SCORPIO (Oct. 23-Nov. 22) Scorpio's pattern of stars actually suggests the thing they are supposed to represent, a scorpion with a curled stinger tail. This is the beast that slew Orion the Hunter. Orion boasted he would kill every animal on earth. To prevent this calamity, the gods sent a scorpion to kill Orion with its sting. Then, both hunter and scorpion where placed among the stars, but on opposite sides of the sky so they would never fight again. Look for Scorpio rising in the east as Orion sets in he west.

SAGITTARIUS (Nov. 23-Dec. 21) Star clouds, nebulas, and clusters abound in Sagittarius. There is no richer part of the sky to scan with binoculars. When we look into Sagittarius, we are looking into the very heart of our Milky Way galaxy. The pattern of stars looks more like a teapot than a centaur with a bow. The star Nunki, in the teapot's handle, has an ancient Babylonian name. It takes us right back to the origin of the zodiac in the river valleys of the Near East, 5000 years ago.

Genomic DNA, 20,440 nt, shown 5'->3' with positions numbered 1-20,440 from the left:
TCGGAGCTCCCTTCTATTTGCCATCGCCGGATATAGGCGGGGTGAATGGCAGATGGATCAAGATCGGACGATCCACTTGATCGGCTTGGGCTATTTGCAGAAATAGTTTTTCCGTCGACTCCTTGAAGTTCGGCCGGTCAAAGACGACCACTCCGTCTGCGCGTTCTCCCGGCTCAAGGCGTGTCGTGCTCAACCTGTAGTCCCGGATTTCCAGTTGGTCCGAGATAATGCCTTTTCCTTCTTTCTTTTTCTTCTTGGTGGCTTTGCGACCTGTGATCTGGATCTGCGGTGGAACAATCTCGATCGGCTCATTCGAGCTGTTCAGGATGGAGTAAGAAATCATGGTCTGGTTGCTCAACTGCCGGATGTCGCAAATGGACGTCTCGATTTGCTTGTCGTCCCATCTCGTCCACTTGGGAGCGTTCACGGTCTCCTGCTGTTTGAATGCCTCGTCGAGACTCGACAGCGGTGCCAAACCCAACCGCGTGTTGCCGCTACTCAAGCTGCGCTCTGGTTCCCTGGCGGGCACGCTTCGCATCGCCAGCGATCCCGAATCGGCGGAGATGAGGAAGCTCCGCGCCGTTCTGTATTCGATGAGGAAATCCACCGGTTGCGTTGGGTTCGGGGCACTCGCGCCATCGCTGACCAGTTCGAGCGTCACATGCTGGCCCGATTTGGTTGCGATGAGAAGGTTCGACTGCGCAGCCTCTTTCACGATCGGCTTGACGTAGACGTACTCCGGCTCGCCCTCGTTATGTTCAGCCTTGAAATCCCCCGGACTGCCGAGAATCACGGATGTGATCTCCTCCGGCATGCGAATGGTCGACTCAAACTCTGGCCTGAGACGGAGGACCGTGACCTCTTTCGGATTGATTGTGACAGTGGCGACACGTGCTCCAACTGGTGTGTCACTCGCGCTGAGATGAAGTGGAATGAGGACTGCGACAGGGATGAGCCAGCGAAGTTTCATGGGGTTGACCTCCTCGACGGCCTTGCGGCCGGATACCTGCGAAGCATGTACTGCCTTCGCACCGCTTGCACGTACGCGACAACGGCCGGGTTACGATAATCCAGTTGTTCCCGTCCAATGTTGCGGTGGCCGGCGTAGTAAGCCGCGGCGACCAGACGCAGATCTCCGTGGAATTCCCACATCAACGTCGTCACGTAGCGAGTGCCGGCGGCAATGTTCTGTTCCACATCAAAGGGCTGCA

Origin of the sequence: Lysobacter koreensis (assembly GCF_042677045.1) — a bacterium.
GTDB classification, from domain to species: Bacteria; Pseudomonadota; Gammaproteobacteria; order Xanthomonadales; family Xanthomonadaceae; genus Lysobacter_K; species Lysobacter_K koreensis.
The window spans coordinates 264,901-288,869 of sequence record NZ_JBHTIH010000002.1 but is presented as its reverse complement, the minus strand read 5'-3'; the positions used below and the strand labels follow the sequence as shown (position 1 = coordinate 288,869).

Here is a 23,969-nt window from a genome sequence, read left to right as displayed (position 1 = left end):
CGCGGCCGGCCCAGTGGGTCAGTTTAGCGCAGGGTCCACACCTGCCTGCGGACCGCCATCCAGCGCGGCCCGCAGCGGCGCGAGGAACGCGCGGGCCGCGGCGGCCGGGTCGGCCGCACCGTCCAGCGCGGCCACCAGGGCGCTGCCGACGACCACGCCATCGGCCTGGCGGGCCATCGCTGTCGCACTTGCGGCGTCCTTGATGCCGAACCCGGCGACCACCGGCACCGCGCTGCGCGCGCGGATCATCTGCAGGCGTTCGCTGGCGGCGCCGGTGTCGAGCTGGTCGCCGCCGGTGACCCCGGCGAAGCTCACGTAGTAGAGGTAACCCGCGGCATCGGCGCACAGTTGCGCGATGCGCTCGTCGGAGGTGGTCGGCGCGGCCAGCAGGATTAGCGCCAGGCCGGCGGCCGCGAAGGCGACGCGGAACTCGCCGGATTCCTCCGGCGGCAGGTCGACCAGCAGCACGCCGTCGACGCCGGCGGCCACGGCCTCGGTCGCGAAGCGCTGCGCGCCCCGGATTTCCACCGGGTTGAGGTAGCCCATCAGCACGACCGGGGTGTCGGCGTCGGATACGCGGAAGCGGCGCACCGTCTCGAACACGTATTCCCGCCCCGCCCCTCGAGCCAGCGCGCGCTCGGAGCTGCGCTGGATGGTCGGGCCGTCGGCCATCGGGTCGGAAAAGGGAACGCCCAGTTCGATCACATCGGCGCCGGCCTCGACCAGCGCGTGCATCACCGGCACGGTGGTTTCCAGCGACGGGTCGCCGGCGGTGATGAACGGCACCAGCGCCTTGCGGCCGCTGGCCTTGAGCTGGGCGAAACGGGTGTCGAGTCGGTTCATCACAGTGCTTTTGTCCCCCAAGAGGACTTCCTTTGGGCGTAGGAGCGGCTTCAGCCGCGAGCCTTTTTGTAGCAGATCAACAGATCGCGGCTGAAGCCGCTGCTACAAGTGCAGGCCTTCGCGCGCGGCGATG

CAPRICORN (Dec. 22-Jan. 19) The zodiac constellations are certainly not famous because their stars are bright, and inconspicuous Capricorn is a perfect example. The zodiac constellations mark the sun's apparent path through the sky in the course of the year. In ancient times, the sun was in Capricorn when it was furthest south -- mid-winter for inhabitants of the northern hemisphere. The curious figure of Capricorn, half-goat, half-fish, may have been suggested by sacrifices made at winter's end to restore the fertility of earth and sea.